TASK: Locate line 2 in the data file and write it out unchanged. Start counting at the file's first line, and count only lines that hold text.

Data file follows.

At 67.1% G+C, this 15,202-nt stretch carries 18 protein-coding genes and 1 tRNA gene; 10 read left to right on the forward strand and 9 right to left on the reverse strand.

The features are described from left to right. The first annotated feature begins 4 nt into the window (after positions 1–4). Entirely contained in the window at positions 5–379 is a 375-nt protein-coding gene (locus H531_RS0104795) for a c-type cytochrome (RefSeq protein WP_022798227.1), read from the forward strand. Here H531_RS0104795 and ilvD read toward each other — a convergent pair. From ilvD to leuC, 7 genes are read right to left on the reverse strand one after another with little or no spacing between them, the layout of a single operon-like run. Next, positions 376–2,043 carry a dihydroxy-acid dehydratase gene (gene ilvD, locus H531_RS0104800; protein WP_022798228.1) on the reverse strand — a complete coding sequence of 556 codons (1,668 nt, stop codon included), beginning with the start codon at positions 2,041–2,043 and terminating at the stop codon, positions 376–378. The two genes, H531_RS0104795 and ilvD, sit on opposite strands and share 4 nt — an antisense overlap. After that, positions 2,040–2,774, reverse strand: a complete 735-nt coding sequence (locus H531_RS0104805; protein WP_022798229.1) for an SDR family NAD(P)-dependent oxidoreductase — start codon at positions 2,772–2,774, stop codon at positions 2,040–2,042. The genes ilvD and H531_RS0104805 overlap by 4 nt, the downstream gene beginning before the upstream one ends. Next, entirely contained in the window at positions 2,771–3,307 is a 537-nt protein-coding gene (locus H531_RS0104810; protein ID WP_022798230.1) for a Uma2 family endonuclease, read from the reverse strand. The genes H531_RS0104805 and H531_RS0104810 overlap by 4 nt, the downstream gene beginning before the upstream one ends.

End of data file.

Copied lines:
The features are described from left to right. The first annotated feature begins 4 nt into the window (after positions 1–4). Entirely contained in the window at positions 5–379 is a 375-nt protein-coding gene (locus H531_RS0104795) for a c-type cytochrome (RefSeq protein WP_022798227.1), read from the forward strand. Here H531_RS0104795 and ilvD read toward each other — a convergent pair. From ilvD to leuC, 7 genes are read right to left on the reverse strand one after another with little or no spacing between them, the layout of a single operon-like run. Next, positions 376–2,043 carry a dihydroxy-acid dehydratase gene (gene ilvD, locus H531_RS0104800; protein WP_022798228.1) on the reverse strand — a complete coding sequence of 556 codons (1,668 nt, stop codon included), beginning with the start codon at positions 2,041–2,043 and terminating at the stop codon, positions 376–378. The two genes, H531_RS0104795 and ilvD, sit on opposite strands and share 4 nt — an antisense overlap. After that, positions 2,040–2,774, reverse strand: a complete 735-nt coding sequence (locus H531_RS0104805; protein WP_022798229.1) for an SDR family NAD(P)-dependent oxidoreductase — start codon at positions 2,772–2,774, stop codon at positions 2,040–2,042. The genes ilvD and H531_RS0104805 overlap by 4 nt, the downstream gene beginning before the upstream one ends. Next, entirely contained in the window at positions 2,771–3,307 is a 537-nt protein-coding gene (locus H531_RS0104810; protein ID WP_022798230.1) for a Uma2 family endonuclease, read from the reverse strand. The genes H531_RS0104805 and H531_RS0104810 overlap by 4 nt, the downstream gene beginning before the upstream one ends.